Just as “too much, too quick” can be catastrophic when training or competing in the heat, too much in too short a time can be potentially catastrophic when consuming stimulant-laden foods or dietary supplements. Going out in the heat when using these stimulant-laden foods or supplements can escalate your vulnerability for heat injury. We can all do better by following these precautionary measures:

1) Show up to practice or competitions rested, fueled and hydrated. Catchers and starting pitchers are possibly the most vulnerable players on the field, so take precautions to hyper-hydrate with electrolyte-rich hydration formulas that are caffeine free!

2) Don’t wait until you are thirsty to drink. We are imperfect in that our drive to drink falls behind the rate at which we sweat. Every time you come off the field, drink liberally and get in the shade if possible.

3) Water and electrolyte-rich sports drinks will be key in replacing what you are losing in your sweat that water alone can’t cover (primarily sodium and potassium).

4) If you are sick or dehydrated before arriving at practice or competition, let your coach know your circumstances so they can check in with you and give you more frequent hydration breaks in the shade.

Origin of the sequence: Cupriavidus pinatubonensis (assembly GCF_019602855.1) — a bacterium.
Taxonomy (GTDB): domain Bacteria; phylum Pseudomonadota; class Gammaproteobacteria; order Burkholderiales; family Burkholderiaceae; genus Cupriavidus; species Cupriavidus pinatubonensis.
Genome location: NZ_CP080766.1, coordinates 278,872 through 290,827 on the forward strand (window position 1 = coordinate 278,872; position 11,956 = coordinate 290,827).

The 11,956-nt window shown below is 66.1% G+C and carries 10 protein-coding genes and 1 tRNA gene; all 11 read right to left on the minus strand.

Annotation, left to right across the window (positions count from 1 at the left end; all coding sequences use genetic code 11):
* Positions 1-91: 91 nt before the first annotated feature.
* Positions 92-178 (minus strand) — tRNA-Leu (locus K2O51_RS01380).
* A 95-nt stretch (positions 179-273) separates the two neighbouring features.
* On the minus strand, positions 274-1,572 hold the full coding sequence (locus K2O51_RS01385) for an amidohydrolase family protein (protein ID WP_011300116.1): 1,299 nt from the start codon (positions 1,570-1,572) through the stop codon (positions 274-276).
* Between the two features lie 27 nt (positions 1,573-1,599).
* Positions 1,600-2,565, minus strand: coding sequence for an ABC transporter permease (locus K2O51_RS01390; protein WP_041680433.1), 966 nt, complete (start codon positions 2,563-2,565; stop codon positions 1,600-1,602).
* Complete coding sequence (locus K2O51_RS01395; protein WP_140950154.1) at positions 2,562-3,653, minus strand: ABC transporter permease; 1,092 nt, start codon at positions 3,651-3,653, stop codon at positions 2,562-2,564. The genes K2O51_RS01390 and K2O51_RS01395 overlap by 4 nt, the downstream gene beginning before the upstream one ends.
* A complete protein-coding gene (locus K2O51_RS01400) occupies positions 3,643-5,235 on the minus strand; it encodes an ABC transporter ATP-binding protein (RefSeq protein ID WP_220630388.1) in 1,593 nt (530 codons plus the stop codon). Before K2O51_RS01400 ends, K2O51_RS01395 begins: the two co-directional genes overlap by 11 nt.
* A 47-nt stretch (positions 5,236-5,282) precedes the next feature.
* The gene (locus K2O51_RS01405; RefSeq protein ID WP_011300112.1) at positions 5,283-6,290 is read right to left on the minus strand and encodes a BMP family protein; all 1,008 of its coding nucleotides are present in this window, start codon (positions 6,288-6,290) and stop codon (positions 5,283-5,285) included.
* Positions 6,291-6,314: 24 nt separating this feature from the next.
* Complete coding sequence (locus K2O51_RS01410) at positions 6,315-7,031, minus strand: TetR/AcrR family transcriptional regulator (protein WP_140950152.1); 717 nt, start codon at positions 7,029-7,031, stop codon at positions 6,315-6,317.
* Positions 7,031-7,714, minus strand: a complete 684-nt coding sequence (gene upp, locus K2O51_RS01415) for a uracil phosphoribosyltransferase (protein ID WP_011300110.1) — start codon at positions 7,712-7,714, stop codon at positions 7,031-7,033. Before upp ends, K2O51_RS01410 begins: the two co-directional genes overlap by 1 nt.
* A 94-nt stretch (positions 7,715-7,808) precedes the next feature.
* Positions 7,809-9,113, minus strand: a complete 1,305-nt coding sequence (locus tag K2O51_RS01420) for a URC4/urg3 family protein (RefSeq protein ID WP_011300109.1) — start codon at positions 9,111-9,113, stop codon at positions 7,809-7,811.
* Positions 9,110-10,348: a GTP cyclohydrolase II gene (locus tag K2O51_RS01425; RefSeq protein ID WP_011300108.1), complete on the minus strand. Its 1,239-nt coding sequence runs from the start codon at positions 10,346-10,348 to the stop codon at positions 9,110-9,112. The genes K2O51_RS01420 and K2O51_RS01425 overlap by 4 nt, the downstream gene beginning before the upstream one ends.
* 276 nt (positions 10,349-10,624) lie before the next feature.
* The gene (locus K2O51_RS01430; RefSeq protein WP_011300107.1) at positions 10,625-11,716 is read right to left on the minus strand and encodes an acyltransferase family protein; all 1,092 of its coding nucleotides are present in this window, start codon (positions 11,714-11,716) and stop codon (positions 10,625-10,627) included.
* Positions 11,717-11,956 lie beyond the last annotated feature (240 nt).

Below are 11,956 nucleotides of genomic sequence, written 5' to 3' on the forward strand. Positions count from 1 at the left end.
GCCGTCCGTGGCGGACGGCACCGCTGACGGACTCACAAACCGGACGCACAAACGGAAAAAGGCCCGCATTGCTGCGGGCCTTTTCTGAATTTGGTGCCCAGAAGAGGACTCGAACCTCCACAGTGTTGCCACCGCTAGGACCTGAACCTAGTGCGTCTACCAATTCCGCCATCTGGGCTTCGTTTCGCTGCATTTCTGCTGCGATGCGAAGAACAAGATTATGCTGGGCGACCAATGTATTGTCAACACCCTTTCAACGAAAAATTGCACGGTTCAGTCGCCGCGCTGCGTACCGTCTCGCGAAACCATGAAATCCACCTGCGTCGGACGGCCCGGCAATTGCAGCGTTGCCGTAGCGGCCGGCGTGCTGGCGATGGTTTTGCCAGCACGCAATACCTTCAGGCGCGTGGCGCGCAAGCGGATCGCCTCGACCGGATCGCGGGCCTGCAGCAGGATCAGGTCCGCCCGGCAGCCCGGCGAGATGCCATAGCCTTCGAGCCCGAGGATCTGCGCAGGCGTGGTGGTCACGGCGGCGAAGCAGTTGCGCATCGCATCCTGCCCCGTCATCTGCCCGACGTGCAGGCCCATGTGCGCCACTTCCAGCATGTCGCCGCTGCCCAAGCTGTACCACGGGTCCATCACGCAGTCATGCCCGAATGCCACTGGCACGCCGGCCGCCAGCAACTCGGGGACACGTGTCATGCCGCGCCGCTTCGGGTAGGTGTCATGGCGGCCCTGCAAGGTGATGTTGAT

5) If you start to exhibit signs of dehydration or heat illness, let a coach know you need a break immediately. Something as simple as putting some ice or a cold towel up around the back of your neck and head while taking a break in the shade can help you cool down. Something as simple as submerging an overheating athlete in cold ice water can save their life! Coaches and parents should be prepared for those hot days as well. Seconds count, so have a plan for the hottest days. Shade, hydration, cooling strategies and even a cold kiddie pool with ice water in it under the shade can save lives. Have an emergency action plan.

6) As soon as you can get out of sweat-drenched clothing after a workout or competition in the heat, change into something dry and breathable, and keep the sun off your head and neck. Consuming cold foods helps too; frozen fruit and sports drinks frozen to slush all help bring that core body temperature down while drinking liberally from sports drinks and water.

7) As soon as you are cooled off enough to eat, get some food down from something you will find palatable on a hot day like deli meat sandwiches, cold pasta salad and colder cut fruit.

Play it smart with these guidelines and stay safe this summer!


Dave Ellis, RD, CSCS is a contributor to the USA Baseball Sport Development Blog, and is a veteran Sports RD with over three decades of experiencing working at the highest level of sports. Dave was the first president of the Collegiate and Professional Sports RDs Association (CPSDA) and is currently CPSDA’s Ambassador over all matter Food and Supplement Security related. Dave is also the Consulting Registered Dietitian for MLB/MLBPA and USA Baseball.